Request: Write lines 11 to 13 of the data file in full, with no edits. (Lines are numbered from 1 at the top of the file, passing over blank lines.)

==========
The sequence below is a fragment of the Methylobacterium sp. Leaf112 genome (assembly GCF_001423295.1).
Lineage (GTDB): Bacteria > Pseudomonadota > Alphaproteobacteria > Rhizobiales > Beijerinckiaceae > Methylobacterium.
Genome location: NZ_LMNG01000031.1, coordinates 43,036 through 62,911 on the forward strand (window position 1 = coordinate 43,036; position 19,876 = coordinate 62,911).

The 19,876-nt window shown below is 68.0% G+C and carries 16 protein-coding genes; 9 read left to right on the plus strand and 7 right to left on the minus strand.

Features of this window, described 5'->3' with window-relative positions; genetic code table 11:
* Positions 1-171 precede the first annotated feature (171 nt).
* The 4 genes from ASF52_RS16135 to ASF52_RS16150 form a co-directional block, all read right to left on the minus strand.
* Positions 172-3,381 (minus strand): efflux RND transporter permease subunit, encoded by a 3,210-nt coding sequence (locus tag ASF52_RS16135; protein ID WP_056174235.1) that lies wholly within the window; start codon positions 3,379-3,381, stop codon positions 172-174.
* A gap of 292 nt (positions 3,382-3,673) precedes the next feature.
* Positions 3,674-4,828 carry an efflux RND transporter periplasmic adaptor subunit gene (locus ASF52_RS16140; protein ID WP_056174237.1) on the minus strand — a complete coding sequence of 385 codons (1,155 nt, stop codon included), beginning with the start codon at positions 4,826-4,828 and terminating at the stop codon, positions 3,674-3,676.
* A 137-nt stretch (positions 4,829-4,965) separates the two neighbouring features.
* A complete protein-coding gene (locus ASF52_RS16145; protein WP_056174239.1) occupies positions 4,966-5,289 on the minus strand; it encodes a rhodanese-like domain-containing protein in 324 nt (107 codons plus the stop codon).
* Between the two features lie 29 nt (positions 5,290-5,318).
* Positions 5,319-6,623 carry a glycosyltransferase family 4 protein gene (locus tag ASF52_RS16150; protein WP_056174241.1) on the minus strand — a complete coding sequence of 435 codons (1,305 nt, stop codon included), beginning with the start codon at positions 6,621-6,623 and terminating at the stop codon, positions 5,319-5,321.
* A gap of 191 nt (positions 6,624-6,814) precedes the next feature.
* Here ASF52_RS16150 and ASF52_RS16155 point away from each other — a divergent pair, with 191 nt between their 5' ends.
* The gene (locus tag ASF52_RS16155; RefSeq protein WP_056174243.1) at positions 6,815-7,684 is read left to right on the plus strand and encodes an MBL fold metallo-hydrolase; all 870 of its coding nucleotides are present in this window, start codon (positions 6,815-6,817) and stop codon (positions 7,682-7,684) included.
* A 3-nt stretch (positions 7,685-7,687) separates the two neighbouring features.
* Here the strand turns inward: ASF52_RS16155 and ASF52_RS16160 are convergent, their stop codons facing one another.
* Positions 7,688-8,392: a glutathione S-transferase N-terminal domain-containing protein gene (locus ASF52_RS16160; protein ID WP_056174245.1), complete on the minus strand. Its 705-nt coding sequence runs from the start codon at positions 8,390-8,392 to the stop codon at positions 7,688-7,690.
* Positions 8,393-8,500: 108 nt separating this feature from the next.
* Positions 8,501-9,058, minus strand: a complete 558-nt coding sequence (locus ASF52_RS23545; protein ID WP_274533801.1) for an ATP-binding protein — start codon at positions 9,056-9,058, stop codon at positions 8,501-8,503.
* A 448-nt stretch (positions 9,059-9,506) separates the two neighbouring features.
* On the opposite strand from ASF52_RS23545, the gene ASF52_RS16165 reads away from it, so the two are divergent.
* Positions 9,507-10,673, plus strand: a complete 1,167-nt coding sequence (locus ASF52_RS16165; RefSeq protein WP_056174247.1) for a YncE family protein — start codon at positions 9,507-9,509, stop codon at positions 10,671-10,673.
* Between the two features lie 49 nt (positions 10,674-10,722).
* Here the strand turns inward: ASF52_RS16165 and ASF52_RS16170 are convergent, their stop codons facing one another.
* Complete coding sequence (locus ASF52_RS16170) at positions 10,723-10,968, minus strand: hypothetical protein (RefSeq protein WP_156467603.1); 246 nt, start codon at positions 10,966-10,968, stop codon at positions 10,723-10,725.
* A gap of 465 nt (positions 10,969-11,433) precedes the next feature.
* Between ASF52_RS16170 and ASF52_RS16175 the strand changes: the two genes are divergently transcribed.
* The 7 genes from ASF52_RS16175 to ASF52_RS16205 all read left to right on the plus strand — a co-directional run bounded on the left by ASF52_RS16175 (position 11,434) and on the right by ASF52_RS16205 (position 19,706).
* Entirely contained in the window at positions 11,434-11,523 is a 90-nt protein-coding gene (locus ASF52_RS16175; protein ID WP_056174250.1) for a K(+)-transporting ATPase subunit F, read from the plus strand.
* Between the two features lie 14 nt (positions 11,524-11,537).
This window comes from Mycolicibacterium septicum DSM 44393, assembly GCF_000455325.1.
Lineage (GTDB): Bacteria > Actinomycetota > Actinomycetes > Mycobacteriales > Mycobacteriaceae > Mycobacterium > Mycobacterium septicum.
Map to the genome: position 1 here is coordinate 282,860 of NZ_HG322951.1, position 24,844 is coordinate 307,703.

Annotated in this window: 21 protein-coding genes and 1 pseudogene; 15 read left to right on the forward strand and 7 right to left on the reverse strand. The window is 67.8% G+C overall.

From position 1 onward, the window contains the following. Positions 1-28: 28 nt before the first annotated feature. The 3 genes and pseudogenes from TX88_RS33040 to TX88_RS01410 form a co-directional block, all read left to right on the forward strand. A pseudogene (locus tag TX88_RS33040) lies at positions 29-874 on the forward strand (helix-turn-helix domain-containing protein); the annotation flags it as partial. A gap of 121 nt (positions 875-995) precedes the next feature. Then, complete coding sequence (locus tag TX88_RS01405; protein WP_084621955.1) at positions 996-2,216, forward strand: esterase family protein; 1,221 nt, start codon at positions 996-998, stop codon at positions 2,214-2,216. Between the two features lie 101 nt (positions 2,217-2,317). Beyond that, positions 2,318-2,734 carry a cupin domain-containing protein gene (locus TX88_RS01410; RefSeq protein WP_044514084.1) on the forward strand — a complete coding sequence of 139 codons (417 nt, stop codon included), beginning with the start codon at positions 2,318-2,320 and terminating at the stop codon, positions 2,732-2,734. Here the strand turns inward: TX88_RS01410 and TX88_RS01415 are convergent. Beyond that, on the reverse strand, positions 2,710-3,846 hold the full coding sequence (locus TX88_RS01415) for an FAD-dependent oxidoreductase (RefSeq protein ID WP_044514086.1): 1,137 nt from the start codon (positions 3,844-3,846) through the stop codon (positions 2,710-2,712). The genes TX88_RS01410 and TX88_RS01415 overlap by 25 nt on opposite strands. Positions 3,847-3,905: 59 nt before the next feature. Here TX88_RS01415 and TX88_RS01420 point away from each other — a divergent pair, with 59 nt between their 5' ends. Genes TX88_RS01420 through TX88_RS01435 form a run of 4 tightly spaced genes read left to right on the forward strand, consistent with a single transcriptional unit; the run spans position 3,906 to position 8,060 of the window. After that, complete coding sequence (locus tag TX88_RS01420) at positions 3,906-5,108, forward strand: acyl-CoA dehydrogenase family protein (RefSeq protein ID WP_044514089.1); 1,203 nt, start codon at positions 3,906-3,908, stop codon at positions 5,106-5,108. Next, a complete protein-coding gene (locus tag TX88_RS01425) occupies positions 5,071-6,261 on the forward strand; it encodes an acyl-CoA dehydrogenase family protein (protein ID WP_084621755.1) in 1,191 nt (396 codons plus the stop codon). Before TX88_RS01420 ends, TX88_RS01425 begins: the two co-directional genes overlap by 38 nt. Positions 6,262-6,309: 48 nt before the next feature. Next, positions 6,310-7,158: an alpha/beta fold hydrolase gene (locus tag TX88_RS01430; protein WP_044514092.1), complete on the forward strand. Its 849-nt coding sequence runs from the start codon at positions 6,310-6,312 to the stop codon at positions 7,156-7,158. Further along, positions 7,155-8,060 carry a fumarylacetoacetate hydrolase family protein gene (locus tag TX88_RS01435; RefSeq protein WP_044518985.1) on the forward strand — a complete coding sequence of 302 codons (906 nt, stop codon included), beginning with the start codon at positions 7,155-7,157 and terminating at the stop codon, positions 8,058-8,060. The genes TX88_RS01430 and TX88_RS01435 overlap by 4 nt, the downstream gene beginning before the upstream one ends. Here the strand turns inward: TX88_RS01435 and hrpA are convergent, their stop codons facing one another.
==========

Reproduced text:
* A 137-nt stretch (positions 4,829-4,965) separates the two neighbouring features.
* A complete protein-coding gene (locus ASF52_RS16145; protein WP_056174239.1) occupies positions 4,966-5,289 on the minus strand; it encodes a rhodanese-like domain-containing protein in 324 nt (107 codons plus the stop codon).
* Between the two features lie 29 nt (positions 5,290-5,318).